The Task: Newton, Cowper and the Civilisation of the West

'This morning buryed a woman slave (No 47) Know not what to say she died of for she has not been properly alive since she first came on board' -- from the diary of John Newton.
February 15th this year, I discovered yesterday, is an important anniversary. It will be 250 years since William Cowper and Mary Unwin moved into the large, imposing house that still looks down over the market square in Olney, Buckinghamshire. Today their home is the site of the Cowper and Newton Museum, a memorial not only to the life of the poet, but also his friendship with the composer of 'Amazing Grace', who as an Anglican clergyman, ministered to the spiritual needs of the parishioners in Olney. Newton had an earthly agenda as well as a heavenly one. He wanted to rid his society of slavery, which he himself had practised before entering into the priesthood; and Cowper, as his friendship with Newton grew, would prove to be a more than capable initiate into the work, testifying against slavery in a series of poems that warned his readers of the inhumanity of a system still accepted as a perfect profession for a gentleman.

But ah! what wish can prosper, or what prayer,
For merchants rich in cargoes of despair,
Who drive a loathsome traffic, gauge, and span,
And buy the muscles and the bones of man?
The tender ties of father, husband, friend,
All bonds of nature in that moment end;
And each endures, while yet he draws his breath,
A stroke as fatal as the scythe of death.
The sable warrior, frantic with regret
Of her he loves, and never can forget,
Loses in tears the far-receding shore,
But not the thought that they must meet no more;
Deprived of her and freedom at a blow,
What has he left that he can yet forego?
William Cowper ‘Charity’ (1782)

It was an unpopular message in a country profiting so handsomely from slavery, and initially, despite his fervent belief in its wickedness, Cowper resisted putting pen to paper on the subject. In the British parliament, MPs laughed when they heard testimony of black bodies being thrown overboard from slave ships as useless cargo. They were among the men making vast sums from the kidnapping and inhumane transport of imprisoned Africans. Our own previous prime minister David Cameron had alleged connections to the trade. His family, many generations ago, made their millions from the murderous exploitation of human souls -- or so it was said. Cameron himself would neither confirm nor deny it.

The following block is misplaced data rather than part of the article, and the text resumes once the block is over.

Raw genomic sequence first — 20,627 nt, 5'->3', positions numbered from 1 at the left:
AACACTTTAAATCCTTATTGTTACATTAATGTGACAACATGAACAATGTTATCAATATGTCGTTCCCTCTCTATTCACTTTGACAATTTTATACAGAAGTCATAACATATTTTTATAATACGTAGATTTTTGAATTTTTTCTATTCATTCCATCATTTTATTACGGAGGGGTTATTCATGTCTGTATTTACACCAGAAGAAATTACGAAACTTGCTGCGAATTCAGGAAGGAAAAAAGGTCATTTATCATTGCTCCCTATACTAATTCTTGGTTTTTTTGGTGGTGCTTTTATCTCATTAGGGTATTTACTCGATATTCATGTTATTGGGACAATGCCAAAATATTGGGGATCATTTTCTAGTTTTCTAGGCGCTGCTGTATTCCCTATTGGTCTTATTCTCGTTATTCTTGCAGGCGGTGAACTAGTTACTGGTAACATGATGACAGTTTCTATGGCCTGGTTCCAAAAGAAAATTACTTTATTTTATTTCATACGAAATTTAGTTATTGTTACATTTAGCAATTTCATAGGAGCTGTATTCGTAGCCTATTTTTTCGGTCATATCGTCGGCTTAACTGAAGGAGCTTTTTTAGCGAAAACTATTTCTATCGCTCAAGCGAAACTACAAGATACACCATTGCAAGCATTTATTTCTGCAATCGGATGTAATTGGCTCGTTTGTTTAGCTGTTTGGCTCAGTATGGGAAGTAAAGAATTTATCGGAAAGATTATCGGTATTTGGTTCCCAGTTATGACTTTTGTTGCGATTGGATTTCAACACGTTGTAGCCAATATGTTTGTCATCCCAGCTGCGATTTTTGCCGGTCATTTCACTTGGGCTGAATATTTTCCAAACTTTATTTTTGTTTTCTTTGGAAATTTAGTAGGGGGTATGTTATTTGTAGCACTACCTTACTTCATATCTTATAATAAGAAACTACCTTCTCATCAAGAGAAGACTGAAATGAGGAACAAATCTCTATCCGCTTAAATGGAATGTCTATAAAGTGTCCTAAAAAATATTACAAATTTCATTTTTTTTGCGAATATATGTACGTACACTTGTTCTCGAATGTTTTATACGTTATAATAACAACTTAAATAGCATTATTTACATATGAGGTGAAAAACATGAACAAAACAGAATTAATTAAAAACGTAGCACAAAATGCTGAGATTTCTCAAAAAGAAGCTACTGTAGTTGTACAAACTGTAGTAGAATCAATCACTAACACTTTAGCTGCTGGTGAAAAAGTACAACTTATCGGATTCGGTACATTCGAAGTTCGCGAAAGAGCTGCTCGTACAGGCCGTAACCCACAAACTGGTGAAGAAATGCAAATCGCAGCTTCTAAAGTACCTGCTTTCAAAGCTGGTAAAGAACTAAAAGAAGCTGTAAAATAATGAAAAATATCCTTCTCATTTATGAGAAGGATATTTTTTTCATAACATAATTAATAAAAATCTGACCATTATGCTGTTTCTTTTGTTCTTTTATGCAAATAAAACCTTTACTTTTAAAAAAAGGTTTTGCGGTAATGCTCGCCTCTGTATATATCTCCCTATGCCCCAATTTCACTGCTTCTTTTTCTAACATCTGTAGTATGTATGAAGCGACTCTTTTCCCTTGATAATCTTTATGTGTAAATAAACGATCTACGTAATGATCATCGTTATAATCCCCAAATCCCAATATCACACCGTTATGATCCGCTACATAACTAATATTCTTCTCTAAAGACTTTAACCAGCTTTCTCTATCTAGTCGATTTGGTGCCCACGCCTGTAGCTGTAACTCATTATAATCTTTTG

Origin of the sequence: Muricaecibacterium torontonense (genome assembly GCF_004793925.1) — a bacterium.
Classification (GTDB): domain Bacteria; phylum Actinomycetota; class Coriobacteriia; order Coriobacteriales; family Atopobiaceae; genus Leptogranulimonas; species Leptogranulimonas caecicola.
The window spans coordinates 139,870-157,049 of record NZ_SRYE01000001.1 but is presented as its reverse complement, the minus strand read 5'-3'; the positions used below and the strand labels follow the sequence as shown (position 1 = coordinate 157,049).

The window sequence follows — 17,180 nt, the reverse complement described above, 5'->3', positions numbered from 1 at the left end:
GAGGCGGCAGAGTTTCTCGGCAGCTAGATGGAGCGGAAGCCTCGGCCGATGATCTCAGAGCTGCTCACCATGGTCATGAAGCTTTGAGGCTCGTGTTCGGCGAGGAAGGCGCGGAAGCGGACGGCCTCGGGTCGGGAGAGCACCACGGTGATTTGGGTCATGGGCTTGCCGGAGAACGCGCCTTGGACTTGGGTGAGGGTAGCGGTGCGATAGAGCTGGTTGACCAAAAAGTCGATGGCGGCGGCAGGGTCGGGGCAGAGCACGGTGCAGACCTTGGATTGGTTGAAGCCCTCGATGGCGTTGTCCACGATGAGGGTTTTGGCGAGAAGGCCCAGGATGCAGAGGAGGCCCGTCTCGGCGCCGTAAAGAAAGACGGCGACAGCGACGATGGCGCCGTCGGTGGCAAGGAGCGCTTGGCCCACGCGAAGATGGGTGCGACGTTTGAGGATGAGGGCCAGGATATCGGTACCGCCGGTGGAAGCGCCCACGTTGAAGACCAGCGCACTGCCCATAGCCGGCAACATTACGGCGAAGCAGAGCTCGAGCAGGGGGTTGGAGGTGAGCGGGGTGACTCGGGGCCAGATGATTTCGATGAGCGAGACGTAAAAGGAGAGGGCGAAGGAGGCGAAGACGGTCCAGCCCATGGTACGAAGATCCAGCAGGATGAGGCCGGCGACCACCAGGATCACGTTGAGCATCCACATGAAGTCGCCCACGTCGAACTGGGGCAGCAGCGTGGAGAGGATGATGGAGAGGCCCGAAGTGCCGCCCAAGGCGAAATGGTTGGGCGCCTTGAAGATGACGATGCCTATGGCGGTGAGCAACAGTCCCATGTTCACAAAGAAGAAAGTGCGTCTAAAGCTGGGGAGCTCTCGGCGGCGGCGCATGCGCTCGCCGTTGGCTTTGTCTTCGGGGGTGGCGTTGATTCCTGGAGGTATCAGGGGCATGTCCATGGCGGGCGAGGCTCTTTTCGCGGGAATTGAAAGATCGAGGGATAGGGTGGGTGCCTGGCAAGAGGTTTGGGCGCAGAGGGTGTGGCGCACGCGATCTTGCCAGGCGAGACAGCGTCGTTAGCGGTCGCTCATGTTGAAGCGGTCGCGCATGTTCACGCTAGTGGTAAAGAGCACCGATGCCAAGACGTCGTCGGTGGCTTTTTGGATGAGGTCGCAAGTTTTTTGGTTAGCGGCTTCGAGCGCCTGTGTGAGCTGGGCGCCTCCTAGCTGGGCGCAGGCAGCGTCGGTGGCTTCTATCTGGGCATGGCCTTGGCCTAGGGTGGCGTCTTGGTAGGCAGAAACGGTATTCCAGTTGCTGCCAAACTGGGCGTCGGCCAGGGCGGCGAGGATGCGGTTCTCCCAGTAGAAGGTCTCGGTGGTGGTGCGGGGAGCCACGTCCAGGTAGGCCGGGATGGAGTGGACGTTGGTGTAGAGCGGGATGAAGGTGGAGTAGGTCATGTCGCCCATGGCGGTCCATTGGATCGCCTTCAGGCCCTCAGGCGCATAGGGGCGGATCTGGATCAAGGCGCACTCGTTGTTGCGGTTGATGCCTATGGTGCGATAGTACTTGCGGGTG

design by Josiah Wedgewood

Once the requests of friends (you have to imagine Newton among them) had helped Cowper overcome his initial reluctance, he wrote several poems against slavery, describing the horrors of the slave's experience so vividly it was as if he'd lived it himself. Did his lifelong struggle with depression (Cowper's more conservative admirers speak of a tendency to melancholy) give him at least a partial insight into the catastrophic psychological impact of the slave's abduction and torture? Or perhaps it just made him more inclined to empathy? The experience of personal suffering can lead either to great kindness, or great cruelty.

John Newton had left Olney by the time 'Sweet Meat has Sour Sauce', Cowper's most famous anti-slavery poem, was written. A BBC page claims churchgoers in the town were tired of his 'hectoring' sermons. It seems just as probable that someone on an evangelical mission like Newton might have found rural Buckinghamshire a little too far away from the action. He did, after all, exchange Olney for St Mary Woolnoth in London.

In London Newton met again an idealistic young MP, William Wilberforce; he had known him when the latter was a child. Wilberforce took up the abolitionist cause with such a fervour, it came to dominate his life, affect his relationships and take a toll on his health. He was supported in the herculean task of ending slavery by Newton, who became his spiritual and moral guide. But there were many others working for the abolitionist movement. Poet Hannah More was one. Olaudah Equiano was another. The latter wrote 'The Interesting Narrative of the Life of Olaudah Equiano', which, with its graphic account of the slave trade from an African perspective, was a key text for the movement. The veracity of the text, or at least a part of it, has been debated since, but the power of the narrative can't be argued.

Slavery was abolished, technically, by an Act of Parliament in 1807, once again in February, and Newton lived to see its abolition, despite being almost blind and at the point of death. It continued in the British Empire until the 1830s, at which point all slaves still held were emancipated. Among those compensated by the British government for the loss of income that emancipation represented was the Anglican Church Society for the Propagation of the Gospel in Foreign Parts, which owned sugar plantations. It seems Newton's very fine example was lost on some senior members of his own church, who, I would add, are not cut from the same ideological/ moral cloth as the people who administer Anglicanism today. If they were, you have to hope, they would be driven off the land like thieves.


Cowper never lived to see the fruition of his own work against slavery. He died in 1800 at 61, after the death of his wife Mary left him 'a mental and physical invalid' ('Romanticism' ed. Duncan Wu). Newton died in 1807. He was buried in St Mary Woolnoth; but his mortal remains were disinterred subsequently and returned to Olney, where he now lies in a corner of the graveyard of the church of St Peter and St Paul. His bones rest beneath an impressive monument 'erected by public prescription', his vast contribution to the effort of civilising the Western world finally appreciated by a significant minority, even if the job itself, as Newton would agree, is still woefully unfinished.